He somehow knows that but is unaware of a U.S. Congressman, in enemy territory, denouncing the President of the United States. Amazing.
(See item #3 below for how CNN anchor Aaron Brown was aware of the controversy fueled by McDermott on ABC's This Week.)
David Bonior, R-Michigan? Speaking of the journey of liberal Democrats Jim McDermott and David Bonior to Baghdad Iraq, when CBS's The Early Show on Monday ran a clip from ABC's This Week of Bonior ranting against U.S. policy, the on-screen graphic read:
"Rep. DAVID BONIOR
MRC analyst Brian Boyd caught this gem of a mistake, which occurred during the 8am news update by Susan McGinnis on the September 30 broadcast.
The false party identifier appeared on screen as viewers heard Bonior in Baghdad rail against President Bush's policy: "We can do all that blame game we want, but we're going to repeat all of that unless we clearly understand that we've got to move forward in a way that's fair and impartial. That means not having the United State or the Iraqis dictate the rules for these inspections."
It's not as if Bonior is a little-know Congressman. Until stepping down from the position less than a year ago to launch an unsuccessful bid for the Democratic gubernatorial nomination in Michigan, Bonior was the House Minority Whip, the number two position for House Democrats.
See CBS's goof for yourself. The MRC's Mez Djouadi will add a still shot of the CBS screen to the posted version of this CyberAlert. A couple hours after this CyberAlert is sent, check:
With "maverick" Senator John McCain agreeing with President Bush on Iraq the networks have found him less newsworthy and wise than when they could showcase him criticizing Bush. But CNN deserves credit for asking McCain about the anti-U.S. rants of liberal Democratic Congressmen David Bonior and Jim McDermott and then showing how he scolded them.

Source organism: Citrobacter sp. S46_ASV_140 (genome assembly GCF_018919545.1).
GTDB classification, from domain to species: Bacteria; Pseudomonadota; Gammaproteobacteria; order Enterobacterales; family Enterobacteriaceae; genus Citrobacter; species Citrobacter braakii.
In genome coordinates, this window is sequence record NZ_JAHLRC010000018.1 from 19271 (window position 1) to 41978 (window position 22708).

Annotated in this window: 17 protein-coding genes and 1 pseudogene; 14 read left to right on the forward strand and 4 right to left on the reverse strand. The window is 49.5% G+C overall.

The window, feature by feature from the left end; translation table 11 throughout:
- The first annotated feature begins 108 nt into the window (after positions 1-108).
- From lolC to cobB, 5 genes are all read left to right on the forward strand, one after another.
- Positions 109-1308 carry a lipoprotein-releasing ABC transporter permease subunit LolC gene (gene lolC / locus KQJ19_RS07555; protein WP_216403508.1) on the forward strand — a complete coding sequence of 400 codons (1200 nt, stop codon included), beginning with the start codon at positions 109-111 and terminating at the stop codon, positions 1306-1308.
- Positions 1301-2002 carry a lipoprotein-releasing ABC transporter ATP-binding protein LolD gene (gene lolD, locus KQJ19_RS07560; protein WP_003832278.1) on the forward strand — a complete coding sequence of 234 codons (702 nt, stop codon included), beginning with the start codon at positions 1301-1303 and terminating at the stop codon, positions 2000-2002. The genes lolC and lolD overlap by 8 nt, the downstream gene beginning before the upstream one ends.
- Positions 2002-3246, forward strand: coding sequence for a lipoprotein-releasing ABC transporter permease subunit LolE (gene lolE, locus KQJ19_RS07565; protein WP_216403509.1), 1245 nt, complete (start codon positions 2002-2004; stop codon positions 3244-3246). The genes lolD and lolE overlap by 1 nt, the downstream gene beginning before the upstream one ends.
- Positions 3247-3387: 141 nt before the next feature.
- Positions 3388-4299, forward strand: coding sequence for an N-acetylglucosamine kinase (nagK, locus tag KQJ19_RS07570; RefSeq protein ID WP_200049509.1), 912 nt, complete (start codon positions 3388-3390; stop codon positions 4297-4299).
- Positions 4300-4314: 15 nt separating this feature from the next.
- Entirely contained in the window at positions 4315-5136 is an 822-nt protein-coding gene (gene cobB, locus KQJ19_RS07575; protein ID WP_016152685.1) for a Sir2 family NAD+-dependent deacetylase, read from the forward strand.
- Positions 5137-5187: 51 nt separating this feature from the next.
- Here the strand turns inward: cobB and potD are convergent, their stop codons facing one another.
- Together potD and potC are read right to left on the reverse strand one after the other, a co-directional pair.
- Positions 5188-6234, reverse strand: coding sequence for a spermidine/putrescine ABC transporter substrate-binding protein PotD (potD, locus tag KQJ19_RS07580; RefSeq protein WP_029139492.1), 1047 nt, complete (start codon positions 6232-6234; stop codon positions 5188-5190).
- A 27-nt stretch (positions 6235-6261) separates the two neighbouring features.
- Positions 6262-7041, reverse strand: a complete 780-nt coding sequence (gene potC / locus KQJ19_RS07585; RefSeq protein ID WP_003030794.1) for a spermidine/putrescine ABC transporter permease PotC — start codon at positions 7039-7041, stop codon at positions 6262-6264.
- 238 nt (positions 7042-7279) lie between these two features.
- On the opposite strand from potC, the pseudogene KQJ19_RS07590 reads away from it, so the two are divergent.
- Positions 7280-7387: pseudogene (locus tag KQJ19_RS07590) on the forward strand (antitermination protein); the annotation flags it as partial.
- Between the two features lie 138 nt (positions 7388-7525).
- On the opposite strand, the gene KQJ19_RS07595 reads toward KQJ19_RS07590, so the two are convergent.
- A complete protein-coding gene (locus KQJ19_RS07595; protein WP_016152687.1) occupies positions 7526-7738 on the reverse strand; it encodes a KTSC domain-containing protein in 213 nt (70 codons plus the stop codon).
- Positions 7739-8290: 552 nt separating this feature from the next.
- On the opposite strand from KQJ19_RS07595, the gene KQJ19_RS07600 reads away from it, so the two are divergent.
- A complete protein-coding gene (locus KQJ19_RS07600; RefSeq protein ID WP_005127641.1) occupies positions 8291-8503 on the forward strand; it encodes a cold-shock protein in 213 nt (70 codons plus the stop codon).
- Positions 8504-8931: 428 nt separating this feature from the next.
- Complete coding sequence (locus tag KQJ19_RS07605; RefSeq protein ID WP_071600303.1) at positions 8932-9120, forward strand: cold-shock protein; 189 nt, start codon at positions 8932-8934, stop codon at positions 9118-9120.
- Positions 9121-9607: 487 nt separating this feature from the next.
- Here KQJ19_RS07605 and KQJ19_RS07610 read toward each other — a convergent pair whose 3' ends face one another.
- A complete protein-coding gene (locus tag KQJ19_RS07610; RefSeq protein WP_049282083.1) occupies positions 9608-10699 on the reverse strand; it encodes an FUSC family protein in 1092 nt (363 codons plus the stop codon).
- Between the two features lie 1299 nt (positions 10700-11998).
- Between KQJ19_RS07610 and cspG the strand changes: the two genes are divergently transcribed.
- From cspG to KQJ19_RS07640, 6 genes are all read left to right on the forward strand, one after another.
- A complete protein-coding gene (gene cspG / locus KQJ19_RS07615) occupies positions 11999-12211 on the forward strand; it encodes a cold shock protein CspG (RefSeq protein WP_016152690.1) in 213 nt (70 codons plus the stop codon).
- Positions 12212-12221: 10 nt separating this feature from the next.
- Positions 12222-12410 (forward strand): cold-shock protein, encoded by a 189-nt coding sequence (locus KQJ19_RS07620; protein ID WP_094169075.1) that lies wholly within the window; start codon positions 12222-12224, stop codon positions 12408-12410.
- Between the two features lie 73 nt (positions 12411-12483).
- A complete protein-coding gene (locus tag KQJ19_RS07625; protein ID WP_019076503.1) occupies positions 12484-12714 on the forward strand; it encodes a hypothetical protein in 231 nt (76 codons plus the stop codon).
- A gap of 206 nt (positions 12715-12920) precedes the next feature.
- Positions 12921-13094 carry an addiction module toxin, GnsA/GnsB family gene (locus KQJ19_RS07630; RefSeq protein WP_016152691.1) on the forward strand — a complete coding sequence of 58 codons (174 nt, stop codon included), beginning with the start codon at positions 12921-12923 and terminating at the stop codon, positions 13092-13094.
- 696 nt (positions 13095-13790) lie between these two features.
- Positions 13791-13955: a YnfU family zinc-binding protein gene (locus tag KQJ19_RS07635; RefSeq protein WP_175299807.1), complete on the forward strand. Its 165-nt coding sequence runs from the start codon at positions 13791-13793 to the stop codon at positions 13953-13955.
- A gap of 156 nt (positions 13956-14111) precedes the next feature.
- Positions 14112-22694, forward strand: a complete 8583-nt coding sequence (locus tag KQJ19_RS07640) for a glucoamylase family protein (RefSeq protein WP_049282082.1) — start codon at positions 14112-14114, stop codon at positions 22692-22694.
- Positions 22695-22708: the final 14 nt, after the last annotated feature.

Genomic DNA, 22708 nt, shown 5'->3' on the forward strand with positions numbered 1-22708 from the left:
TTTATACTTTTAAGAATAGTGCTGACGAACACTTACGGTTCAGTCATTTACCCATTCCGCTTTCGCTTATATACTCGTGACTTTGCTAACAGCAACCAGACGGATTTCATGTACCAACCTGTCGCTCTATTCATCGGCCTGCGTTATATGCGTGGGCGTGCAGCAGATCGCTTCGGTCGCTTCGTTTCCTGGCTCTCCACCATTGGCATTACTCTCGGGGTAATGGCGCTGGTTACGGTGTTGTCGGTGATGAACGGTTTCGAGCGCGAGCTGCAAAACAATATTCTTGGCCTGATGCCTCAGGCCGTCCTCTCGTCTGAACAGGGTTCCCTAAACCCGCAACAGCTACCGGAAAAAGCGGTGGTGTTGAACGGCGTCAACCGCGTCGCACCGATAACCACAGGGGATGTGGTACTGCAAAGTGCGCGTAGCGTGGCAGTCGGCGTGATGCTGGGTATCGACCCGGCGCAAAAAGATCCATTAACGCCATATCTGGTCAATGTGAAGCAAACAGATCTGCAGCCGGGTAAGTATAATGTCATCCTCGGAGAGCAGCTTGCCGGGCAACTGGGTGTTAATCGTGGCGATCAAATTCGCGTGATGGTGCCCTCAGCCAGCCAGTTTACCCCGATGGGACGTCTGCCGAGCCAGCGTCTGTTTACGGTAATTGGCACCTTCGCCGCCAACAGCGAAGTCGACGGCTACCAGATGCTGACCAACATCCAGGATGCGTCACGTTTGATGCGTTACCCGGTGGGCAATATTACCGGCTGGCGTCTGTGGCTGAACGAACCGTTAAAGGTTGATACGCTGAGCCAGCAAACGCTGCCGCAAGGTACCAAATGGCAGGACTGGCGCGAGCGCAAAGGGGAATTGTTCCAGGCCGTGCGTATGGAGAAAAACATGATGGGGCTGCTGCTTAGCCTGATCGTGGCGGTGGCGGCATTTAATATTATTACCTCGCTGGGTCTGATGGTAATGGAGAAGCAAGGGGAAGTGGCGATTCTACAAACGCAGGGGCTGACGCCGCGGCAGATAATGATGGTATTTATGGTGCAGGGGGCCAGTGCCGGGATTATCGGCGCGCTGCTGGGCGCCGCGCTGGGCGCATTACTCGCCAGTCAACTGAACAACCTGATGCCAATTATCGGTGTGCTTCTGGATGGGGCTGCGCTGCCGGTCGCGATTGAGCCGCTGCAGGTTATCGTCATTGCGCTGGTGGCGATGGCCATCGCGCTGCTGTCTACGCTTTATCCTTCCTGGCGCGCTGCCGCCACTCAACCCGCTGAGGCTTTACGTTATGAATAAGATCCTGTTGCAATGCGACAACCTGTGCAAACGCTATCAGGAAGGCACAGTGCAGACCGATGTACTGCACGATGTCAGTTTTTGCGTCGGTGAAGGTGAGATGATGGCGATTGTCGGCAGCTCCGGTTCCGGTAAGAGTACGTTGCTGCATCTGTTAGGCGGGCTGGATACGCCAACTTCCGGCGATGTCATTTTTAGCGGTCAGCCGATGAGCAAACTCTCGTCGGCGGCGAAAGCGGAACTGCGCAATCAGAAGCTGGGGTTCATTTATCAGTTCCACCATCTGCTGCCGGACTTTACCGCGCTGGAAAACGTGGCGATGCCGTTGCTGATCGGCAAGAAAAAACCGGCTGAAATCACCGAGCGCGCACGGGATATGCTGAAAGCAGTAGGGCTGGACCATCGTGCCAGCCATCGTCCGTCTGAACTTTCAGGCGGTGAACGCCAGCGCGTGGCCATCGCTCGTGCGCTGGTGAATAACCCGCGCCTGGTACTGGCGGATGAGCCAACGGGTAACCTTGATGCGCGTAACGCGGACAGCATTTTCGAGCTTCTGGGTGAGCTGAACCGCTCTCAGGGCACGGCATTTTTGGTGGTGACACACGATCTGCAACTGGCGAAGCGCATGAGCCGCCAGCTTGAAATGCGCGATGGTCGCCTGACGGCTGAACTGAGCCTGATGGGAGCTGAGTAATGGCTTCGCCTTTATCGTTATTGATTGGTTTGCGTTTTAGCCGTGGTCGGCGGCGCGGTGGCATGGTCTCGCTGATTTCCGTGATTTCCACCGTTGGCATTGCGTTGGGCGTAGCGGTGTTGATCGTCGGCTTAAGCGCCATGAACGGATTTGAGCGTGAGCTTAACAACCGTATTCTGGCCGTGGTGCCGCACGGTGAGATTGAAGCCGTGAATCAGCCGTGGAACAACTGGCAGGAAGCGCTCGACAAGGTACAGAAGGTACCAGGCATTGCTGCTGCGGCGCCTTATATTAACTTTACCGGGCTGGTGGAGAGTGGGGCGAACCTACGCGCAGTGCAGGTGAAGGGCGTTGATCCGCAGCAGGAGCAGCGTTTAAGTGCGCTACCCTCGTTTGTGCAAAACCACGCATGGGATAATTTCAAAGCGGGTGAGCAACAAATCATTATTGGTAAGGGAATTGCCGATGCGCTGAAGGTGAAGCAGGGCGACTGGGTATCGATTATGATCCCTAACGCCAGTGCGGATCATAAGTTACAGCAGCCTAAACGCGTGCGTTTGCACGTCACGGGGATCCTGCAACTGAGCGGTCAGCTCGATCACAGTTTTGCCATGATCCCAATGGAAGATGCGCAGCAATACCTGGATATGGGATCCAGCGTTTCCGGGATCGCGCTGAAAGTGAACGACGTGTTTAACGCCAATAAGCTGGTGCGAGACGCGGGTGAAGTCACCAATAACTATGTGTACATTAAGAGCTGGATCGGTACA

McCain blasted the liberal duo when asked about them by CNN's Jonathan Karl for his "subway series" of interview for Inside Politics which he conducts aboard the mini-subway which runs between a couple of the Senate office buildings and the U.S. Capitol. A lengthy version aired on Monday's Inside Politics and the MRC's Ken Shepherd observed that for CNN's NewsNight later that day anchor Aaron Brown re-played the part about Bonior and McDermott.
Brown set up the September 30 excerpt: "More on the politics now of Iraq and the bitter fight about those Congressmen on their way home tonight from Baghdad. While they were there they had a lot of criticisms for how the White House is approaching the possibility of war, including the veracity of the President. Senator John McCain, a former prisoner of war in Vietnam, had his own harsh criticism of them in an interview with Jonathan Karl."
McCain: "If Congressman McDermott and Congressman Bonior want to go to the floor of the House and question the President's credibility, go right ahead and do it. Don't go to Baghdad and do it. You are, you are helping the Iraqi government sell to the Iraqi people their hatred of the United States of America, and it's wrong and I honestly do not understand it."
Karl: "You know George Will actually suggested that this was worse than when Jane Fonda went over to Hanoi back during the Vietnam War."
Sen. McCain: "Well, it's not as bad as what Jane Fonda did, because she got into a gun emplacement and said she would like to shoot down an American air pilot. But it's worse in the respect she was a young troubled actress. I mean, let's face what she was.
These are members of Congress. These are supposed to be grown mature individuals. I do not understand it."
And Peter Jennings never heard of it. (See item #1 above)
For what Will said on Sunday's This Week: